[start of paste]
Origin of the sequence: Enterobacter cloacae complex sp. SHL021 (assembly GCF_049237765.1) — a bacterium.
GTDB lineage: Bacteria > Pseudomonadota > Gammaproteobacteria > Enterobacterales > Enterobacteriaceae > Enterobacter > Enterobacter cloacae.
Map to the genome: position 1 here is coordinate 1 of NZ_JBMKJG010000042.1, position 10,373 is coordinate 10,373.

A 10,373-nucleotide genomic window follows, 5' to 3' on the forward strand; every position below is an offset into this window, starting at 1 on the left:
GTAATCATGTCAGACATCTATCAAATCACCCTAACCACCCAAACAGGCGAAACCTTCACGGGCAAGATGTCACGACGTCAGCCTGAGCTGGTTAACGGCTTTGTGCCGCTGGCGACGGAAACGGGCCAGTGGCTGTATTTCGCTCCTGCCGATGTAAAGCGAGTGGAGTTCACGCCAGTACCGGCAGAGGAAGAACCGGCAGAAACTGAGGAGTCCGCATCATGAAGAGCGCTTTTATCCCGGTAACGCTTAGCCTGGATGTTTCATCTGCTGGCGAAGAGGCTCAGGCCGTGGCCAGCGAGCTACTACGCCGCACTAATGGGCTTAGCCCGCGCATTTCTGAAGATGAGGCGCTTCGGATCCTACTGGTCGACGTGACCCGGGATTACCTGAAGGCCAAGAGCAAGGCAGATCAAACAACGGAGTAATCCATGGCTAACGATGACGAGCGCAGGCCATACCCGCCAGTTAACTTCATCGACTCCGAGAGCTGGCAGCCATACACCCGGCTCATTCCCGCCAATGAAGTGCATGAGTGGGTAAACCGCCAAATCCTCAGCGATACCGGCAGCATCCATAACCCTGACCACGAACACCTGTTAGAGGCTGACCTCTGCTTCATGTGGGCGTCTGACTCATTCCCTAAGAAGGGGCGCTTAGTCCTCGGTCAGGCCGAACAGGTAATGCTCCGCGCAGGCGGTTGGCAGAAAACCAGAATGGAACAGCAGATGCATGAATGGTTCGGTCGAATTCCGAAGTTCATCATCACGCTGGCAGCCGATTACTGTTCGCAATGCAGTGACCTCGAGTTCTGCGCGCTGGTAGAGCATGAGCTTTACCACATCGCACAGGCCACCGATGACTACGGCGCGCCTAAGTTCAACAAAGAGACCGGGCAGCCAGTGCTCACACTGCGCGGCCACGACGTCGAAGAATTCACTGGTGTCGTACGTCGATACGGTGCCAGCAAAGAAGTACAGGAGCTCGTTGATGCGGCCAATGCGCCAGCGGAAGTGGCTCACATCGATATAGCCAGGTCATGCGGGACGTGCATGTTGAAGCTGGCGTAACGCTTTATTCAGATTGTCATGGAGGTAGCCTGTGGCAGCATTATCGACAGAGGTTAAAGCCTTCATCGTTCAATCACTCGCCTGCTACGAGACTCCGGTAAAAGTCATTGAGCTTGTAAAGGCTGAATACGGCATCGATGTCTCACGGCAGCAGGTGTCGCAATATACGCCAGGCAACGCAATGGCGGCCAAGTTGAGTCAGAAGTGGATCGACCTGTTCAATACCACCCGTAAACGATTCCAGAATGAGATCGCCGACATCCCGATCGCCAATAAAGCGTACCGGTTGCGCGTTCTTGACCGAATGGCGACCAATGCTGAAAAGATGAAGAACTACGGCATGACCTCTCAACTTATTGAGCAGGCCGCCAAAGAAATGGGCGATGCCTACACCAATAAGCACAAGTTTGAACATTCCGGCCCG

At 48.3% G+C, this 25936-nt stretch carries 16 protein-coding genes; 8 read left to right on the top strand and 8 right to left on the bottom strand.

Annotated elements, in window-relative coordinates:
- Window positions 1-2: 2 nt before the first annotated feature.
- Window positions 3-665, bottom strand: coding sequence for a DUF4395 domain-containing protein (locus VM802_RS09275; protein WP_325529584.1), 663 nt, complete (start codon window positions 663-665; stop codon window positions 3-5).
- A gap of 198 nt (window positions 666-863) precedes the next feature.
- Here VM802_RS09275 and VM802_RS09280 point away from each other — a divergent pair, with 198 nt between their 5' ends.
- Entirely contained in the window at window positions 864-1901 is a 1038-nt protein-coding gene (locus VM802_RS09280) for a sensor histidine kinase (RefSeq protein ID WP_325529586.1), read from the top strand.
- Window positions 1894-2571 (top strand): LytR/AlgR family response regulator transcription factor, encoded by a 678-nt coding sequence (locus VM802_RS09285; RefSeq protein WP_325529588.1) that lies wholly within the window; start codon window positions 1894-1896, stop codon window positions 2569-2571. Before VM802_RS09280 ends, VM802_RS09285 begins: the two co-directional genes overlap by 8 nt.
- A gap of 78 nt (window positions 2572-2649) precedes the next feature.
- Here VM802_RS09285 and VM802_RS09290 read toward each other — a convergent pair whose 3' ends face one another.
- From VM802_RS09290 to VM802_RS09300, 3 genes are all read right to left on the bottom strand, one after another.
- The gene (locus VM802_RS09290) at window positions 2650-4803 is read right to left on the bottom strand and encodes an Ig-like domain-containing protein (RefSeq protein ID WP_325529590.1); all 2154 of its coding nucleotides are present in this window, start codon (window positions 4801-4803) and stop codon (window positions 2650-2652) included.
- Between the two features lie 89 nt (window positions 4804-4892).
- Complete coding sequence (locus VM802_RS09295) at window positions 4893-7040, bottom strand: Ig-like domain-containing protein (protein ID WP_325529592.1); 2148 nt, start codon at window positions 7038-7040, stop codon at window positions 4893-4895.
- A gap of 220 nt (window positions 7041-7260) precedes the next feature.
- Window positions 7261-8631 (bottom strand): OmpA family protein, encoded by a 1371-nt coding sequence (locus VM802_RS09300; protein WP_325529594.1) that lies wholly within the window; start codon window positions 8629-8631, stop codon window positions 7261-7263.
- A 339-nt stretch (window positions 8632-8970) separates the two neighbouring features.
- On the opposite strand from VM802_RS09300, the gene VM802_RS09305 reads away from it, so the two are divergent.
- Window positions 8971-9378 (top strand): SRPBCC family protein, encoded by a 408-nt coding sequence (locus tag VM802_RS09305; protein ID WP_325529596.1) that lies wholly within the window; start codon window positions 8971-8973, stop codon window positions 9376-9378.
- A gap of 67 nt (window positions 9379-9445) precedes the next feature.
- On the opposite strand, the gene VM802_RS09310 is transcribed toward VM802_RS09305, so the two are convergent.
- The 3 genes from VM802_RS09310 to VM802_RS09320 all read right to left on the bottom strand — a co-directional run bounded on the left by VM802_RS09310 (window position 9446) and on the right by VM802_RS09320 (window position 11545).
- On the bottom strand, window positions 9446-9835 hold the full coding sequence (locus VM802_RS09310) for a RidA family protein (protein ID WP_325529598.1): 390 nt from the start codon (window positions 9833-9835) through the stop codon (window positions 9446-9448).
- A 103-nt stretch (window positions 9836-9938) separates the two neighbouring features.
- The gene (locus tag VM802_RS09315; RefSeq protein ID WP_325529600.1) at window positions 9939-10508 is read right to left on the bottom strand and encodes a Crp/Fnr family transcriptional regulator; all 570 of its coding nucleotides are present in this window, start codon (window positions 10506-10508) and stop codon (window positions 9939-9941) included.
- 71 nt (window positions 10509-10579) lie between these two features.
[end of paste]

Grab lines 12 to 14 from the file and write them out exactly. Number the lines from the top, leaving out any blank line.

- Entirely contained in the window at window positions 864-1901 is a 1038-nt protein-coding gene (locus VM802_RS09280) for a sensor histidine kinase (RefSeq protein ID WP_325529586.1), read from the top strand.
- Window positions 1894-2571 (top strand): LytR/AlgR family response regulator transcription factor, encoded by a 678-nt coding sequence (locus VM802_RS09285; RefSeq protein WP_325529588.1) that lies wholly within the window; start codon window positions 1894-1896, stop codon window positions 2569-2571. Before VM802_RS09280 ends, VM802_RS09285 begins: the two co-directional genes overlap by 8 nt.
- A gap of 78 nt (window positions 2572-2649) precedes the next feature.